Warren Buffett didn’t become the best investor of his generation by overpaying for stocks or the businesses he chooses to buy outright and tuck into his conglomerate Berkshire Hathaway Berkshire Hathaway .
Warren Buffett didn’t become the best investor of his generation by overpaying for stocks or the businesses he chooses to buy outright and tuck into his conglomerate Berkshire Hathaway Berkshire Hathaway. The ‘Oracle of Omaha’s latest deal, a $37.2 billion takeover of aerospace parts manufacturer Precision Castparts Precision Castparts, underscores the point.
After eyeing Precision Castparts for years, Buffett, in recent weeks, swooped in with a bid the company and its shareholders would be unlikely to refuse. Berkshire offered a 21% more than Friday’s closing share price on Friday, an attractive-looking premium. But the offer amounts to a discount to the company’s stock price at the open of 2015 and it gives virtually no premium to Precision Castparts trading price a year-ago.
NEW YORK, NY – JUNE 03: Warren Buffett speaks during the Forbes’ 2015 Philanthropy Summit Awards Dinner on June 3, 2015 in New York City. (Photo by Dimitrios Kambouris/Getty Images)
Buffett appears to have found the price where management can sell to Berkshire, leaving their business in good hands, while also walking away with a satisfying return for investors. And yet, as with many of Buffett’s previous takeovers, the deal may be cut at a price where it quickly adds to the value of Berkshire Hathaway.
Citigroup analysts call Berkshire’s bid “likely good enough,” given a dearth of potential acquirers for Precision Castparts and Buffett’s insistence that he paid a high multiple. Nevertheless, Citigroup calculates Berkshire is paying a price of 15-times expected 2018 earnings for Precision Castparts, an attractive multiple for a business that may see earnings increase by double digit rates as energy end markets stabilize, margins improve and aerospace firms re-accelerate their parts orders. “[T]his looks like a good deal for Berkshire vs. our out-year numbers,” Citigroup writes.
To underscore the point, Buffett may be capturing a nice value as he deploys a big chunk of the over $60 billion in cash that sits on Berkshire’s books. Since Aug. 9 2013, Precision Castparts shares are up just 3%, while the S&P 500 and Berkshire Hathaway are both up over 20%. Were one to simply think of Berkshire as an index fund, Monday’s deal appears to be the perfect formula to bolster out-performance over the long-term.
It also contrasts greatly with Berkshire’s last mega deal, portfolio company Heinz’s $40 billion takeover of Kraft Foods Kraft Foods, a deal FORBES spotlighted as rare example where Buffett was doling out stock instead of cash.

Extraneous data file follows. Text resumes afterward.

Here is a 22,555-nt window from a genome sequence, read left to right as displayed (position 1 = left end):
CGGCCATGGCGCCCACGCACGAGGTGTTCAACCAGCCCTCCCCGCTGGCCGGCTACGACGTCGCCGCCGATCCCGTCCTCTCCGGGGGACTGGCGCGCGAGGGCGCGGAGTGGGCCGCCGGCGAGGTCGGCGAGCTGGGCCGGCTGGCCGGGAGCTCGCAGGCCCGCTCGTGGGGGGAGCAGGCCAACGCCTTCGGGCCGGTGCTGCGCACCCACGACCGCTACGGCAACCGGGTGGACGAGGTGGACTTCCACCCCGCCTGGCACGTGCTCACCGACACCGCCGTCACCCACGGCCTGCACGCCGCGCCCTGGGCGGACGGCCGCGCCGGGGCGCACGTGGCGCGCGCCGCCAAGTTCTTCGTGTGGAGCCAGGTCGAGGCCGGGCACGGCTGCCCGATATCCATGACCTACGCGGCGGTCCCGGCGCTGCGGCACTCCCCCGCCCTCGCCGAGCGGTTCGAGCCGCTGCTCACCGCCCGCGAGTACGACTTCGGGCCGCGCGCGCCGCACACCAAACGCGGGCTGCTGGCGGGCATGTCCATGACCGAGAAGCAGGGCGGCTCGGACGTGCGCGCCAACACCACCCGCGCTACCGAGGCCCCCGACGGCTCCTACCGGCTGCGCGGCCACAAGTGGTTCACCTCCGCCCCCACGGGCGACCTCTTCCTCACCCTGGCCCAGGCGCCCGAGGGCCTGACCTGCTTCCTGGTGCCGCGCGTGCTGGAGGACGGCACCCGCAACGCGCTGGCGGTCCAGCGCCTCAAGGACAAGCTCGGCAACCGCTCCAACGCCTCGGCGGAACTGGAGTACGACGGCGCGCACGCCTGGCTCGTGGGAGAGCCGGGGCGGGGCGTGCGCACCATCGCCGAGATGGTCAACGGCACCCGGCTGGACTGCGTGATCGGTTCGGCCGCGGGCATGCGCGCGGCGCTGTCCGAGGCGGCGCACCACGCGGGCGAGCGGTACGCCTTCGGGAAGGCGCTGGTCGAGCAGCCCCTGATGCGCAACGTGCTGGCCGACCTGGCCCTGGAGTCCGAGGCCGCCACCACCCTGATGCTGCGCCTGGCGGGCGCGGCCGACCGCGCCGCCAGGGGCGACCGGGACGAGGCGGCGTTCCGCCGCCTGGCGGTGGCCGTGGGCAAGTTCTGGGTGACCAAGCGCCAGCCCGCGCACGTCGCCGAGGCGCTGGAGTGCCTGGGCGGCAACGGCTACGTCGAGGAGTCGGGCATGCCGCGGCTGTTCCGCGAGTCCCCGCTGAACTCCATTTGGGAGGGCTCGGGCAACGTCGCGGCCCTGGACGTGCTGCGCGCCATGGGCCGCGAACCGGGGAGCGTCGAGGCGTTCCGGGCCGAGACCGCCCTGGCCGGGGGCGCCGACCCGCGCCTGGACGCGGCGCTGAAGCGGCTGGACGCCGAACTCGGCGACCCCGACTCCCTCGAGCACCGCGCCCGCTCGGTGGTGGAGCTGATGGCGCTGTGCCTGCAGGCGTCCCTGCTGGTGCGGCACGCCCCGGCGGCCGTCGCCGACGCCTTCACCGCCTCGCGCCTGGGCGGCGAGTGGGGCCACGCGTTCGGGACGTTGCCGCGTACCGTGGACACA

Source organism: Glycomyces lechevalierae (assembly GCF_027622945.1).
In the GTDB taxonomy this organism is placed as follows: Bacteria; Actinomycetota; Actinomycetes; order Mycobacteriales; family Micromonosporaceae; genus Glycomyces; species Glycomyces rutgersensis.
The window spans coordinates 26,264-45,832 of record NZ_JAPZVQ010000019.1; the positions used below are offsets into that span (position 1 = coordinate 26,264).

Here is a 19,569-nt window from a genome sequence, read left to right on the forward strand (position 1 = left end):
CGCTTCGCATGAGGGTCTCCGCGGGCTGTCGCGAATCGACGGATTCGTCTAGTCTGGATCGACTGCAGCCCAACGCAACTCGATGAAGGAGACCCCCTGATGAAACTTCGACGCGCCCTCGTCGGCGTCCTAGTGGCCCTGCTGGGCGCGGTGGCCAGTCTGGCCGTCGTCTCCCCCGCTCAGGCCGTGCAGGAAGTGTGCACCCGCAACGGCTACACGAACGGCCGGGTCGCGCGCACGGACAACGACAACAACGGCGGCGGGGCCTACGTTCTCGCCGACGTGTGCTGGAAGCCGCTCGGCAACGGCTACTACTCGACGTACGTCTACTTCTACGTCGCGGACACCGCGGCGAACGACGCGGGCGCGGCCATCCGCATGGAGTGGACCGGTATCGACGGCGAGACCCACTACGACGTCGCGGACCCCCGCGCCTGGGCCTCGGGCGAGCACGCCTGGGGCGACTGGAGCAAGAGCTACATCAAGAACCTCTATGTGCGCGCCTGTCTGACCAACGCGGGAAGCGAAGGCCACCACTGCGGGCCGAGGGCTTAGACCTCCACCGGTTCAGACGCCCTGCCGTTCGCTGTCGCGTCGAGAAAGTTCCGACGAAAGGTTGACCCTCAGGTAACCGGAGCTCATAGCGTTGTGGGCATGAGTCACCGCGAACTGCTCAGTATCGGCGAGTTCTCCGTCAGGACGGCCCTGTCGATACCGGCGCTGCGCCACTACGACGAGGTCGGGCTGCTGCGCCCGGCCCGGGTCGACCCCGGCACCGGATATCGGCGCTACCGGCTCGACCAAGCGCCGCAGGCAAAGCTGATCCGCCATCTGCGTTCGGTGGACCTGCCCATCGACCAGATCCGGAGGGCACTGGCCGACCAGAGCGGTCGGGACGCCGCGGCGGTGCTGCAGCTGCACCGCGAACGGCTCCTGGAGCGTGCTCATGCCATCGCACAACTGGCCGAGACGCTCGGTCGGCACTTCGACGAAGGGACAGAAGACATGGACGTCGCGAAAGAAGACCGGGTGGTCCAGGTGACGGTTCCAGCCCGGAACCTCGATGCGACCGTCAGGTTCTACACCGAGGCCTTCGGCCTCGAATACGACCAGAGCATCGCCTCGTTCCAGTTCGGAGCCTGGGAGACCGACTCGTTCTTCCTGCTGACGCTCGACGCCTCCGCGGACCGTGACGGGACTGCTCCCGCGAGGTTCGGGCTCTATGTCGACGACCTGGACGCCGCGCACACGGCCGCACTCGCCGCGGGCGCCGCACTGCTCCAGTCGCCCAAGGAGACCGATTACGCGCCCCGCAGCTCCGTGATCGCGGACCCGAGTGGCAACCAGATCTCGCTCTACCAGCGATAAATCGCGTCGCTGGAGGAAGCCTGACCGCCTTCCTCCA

In that deal, Berkshire and Heinz investment partner 3G Capital offered up just $16.50 a share in cash to Kraft Foods investors and a 49% piece of the combined company, called Kraft Heinz. Instead of just proving to be another winning deal for Berkshire Hathaway — as takeovers of BNSF Railways, Lubrizol Lubrizol, MidAmerican Energy, Geicko and Marmon have been in the past — the mega deal it already proving to be a source of recurring value for Kraft Foods investors that held onto their stock.
When investors crunched pro-forma earning numbers and thought over the financial strategy to combining Heinz’s ketchup with Kraft Mac & Cheese, they bid up Kraft shares to a fair value far above Berkshire’s takeover price. The $40 billion bid by Berkshire and 3G was priced at a $67 a share, or a 9% premium, but Kraft closed that day’s trading up over 30% at nearly $90 a share. And since then, the stock has easily trumped the S&P 500′s return.
In early July, Kraft paid out its $16.50 special dividend and after the July 4 long weekend it began trading on Nasdaq as Kraft Heinz at a price of around $73 a share. Since then, shares have climbed to nearly $80, already returning roughly 8% even before 3G has even begun plying its cost-cutting and margin boosting expertise, which has turned the firm into Berkshire’s preferred investment partner. It’s no surprise that some of the savviest value investors have been scooping up Kraft Heinz shares.
Put a different way: Investors selling into the Berkshire-backed takeover of Kraft Foods have already left a sizable chunk of money on the table.
Buffett’s cash takeover bid for Precision Castparts offers no similar way for existing shareholders to try and reap further gains – though they could use cash proceeds to buy Berkshire stock.
It means the current crop of Precision Castparts investors, which include large mutual funds and a number of well regarded hedge funds such as Soroban Capital, Farrallon Capital, Third Point Capital, and Vulcan Value are likely foregoing future proceeds if they quietly accept Buffett’s $235 a share takeover bid.
Article originally posted in Forbes website.